So you finally realized your dream of starting your own business and becoming your own boss. Congratulations! While there are many wonderful things about owning a small business, it does make filing taxes a lot more complicated. You may be nervous about filing small business taxes for the first time.
Here are some tips to help the process go more smoothly.
Filing business taxes is very different from filing individual taxes. Different rules apply, and you require different tax forms, probably in greater quantities than you’ve ever used before. The tax system is not easy or intuitive for most people to understand.
Accountants spend years learning the IRS’ rules and regulations to help people prepare their taxes. Taking advantage of their expertise may help you to avoid costly mistakes.
If you’re concerned about the expense of hiring an accountant, don’t worry. You can actually deduct fees you pay to an accountant to help you prepare your taxes. This means that hiring an accountant may actually save you money.
Like doctors, lawyers, and many other professionals, accountants may specialize in particular areas. Take the time to shop around and find an accountant who knows how to file taxes for small business.
Now that you’re a small business owner, you’ll need to file new business taxes. That means using different forms that you’ve probably never even heard of. While the forms may be unfamiliar to you, it’s important to understand that they are not interchangeable. The form(s) you need depends upon the structure of your business:
This can be very difficult to do if you’re a sole proprietor conducting business out of your home. Nevertheless, it is essential because the IRS has strict rules about not using personal expenses as business deductions. For example, say you use your car for both personal and business purposes. You need to keep an accurate log of your business uses of the vehicle.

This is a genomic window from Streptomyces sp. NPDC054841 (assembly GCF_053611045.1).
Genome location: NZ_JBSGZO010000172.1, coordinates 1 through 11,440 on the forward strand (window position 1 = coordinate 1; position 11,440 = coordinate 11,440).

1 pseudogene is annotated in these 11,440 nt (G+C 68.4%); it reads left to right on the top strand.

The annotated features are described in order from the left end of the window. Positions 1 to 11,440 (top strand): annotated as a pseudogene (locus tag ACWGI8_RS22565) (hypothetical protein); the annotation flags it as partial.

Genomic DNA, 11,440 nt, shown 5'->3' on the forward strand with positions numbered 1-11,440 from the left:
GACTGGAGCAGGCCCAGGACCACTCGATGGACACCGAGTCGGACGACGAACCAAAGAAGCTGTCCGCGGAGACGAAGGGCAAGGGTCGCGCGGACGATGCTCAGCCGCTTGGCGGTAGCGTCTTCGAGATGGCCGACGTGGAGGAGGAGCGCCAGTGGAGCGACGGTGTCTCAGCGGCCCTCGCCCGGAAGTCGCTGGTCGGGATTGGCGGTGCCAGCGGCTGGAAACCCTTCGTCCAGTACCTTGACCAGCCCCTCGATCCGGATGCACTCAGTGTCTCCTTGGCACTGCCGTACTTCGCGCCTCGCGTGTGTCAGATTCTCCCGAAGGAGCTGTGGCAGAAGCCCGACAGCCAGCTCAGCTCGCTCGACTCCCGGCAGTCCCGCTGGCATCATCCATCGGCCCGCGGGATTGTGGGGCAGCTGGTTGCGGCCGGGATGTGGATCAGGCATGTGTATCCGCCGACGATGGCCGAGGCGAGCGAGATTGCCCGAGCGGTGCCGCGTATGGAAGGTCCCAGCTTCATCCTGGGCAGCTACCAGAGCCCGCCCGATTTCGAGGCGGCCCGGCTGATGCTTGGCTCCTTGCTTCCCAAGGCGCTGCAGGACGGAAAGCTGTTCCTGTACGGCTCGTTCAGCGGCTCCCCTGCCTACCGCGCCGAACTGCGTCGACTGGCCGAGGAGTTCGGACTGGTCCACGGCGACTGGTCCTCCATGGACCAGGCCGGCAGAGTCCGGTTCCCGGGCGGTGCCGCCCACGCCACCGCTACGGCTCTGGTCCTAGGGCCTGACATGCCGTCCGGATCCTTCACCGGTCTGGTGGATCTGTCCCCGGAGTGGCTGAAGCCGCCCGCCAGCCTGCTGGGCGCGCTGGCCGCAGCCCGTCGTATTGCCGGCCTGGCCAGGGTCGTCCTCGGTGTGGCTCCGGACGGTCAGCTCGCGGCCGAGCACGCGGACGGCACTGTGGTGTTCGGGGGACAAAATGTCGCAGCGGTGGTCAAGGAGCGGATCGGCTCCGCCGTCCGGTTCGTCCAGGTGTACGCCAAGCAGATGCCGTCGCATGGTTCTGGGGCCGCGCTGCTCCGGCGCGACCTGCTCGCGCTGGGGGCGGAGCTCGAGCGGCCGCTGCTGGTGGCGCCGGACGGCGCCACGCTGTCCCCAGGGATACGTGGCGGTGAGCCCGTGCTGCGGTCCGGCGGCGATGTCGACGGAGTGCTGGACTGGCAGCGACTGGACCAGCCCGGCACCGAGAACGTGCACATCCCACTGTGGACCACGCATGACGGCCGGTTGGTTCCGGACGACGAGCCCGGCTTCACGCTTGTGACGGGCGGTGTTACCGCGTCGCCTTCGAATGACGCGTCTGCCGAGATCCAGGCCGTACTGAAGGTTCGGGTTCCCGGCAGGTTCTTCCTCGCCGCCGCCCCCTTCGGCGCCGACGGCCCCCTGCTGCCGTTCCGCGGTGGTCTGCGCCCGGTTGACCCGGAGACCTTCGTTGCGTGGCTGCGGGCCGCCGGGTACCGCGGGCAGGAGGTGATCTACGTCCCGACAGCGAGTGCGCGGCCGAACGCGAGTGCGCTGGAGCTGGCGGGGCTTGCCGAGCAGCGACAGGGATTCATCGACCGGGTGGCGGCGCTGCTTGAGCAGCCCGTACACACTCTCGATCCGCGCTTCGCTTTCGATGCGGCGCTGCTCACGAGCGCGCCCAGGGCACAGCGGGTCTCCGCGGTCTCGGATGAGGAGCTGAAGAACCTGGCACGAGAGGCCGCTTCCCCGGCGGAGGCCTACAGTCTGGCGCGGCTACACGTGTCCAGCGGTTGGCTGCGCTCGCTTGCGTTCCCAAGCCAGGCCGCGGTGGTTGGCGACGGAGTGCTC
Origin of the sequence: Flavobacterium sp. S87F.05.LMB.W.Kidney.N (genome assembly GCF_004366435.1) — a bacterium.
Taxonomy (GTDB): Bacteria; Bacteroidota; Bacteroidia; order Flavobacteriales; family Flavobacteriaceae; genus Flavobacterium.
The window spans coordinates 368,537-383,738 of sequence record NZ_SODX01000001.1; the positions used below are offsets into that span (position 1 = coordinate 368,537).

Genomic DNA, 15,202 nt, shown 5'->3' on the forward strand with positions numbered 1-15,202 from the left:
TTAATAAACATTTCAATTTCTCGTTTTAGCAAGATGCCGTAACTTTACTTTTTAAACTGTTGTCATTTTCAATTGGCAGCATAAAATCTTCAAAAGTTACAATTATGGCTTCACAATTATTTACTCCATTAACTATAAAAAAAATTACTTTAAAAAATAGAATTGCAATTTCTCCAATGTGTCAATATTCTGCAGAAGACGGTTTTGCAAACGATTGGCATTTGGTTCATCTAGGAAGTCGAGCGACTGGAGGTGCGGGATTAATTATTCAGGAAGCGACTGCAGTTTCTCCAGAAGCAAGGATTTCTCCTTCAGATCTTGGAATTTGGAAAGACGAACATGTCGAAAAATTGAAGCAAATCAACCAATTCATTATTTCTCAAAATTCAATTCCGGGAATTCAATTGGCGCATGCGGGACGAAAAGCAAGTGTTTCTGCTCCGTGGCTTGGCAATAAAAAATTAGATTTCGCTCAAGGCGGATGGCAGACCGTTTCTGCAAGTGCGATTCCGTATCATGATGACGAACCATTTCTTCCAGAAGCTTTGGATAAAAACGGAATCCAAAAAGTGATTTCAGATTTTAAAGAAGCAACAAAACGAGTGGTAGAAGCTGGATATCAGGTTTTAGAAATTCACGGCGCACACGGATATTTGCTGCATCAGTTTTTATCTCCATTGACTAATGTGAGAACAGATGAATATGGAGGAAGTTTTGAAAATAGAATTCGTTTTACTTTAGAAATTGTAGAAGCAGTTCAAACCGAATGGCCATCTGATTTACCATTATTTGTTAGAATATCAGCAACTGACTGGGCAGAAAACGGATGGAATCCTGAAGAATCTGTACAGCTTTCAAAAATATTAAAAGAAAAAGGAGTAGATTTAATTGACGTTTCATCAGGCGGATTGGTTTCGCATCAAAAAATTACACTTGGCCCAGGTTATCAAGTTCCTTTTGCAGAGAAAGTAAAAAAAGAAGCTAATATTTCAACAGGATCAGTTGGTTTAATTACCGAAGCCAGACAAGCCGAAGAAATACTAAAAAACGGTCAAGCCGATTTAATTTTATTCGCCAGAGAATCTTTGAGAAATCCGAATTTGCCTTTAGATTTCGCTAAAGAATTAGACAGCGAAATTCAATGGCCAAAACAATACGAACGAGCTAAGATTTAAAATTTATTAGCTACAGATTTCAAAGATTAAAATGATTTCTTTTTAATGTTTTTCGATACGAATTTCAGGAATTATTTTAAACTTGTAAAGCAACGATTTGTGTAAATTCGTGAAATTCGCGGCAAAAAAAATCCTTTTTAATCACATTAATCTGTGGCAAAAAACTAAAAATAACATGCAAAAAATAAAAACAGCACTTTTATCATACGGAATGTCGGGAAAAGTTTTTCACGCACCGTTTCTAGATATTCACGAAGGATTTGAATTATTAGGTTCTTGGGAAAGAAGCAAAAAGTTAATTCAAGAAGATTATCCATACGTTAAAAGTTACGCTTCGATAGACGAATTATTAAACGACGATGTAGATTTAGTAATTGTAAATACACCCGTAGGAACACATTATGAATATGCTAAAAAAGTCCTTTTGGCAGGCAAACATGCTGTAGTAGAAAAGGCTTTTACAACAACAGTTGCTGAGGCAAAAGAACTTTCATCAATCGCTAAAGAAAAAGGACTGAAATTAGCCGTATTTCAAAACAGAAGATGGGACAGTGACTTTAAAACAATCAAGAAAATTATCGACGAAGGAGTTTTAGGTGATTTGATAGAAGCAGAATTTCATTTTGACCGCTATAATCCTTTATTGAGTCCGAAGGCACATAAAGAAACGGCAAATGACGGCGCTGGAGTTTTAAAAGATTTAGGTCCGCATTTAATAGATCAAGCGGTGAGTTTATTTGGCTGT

The same principle applies to your finances. To keep business spending separate from your personal finances, consider opening a separate checking account. You do not necessarily need a business account; a separate personal account will suffice.
It is to your advantage to minimize your taxable income. Doing so lowers your tax penalty and puts more money back into your business. However, there are right and wrong ways to do this. Illegal activities like tax evasion and fraud are obviously the wrong ways. The right ways include taking advantages of the many tax deductions available to small business owners.
The most obvious deductions are your business-related expenses. Fortunately, this is a very broad category. Any expenses related to your business are deductible if they are necessary, ordinary, and for a reasonable amount. Deductible business expenses can include the following items (and more):
Some of the other small business deductions are easy to overlook, but doing so can be costly.
Many small business deductions apply every time you file small business taxes. However, there are special first-time small business tax deductions that you can only take advantage of this year. They involve your startup expenses or the money that you spent to get going before opening your business.
Deductible startup expenses may include the following:
As always, restrictions and guidelines apply. During the first year you are in business, you can deduct up to $5,000 of your startup costs. If your startup costs exceed this, you can deduct the remainder over the next 15 years, dividing the amount equally per year.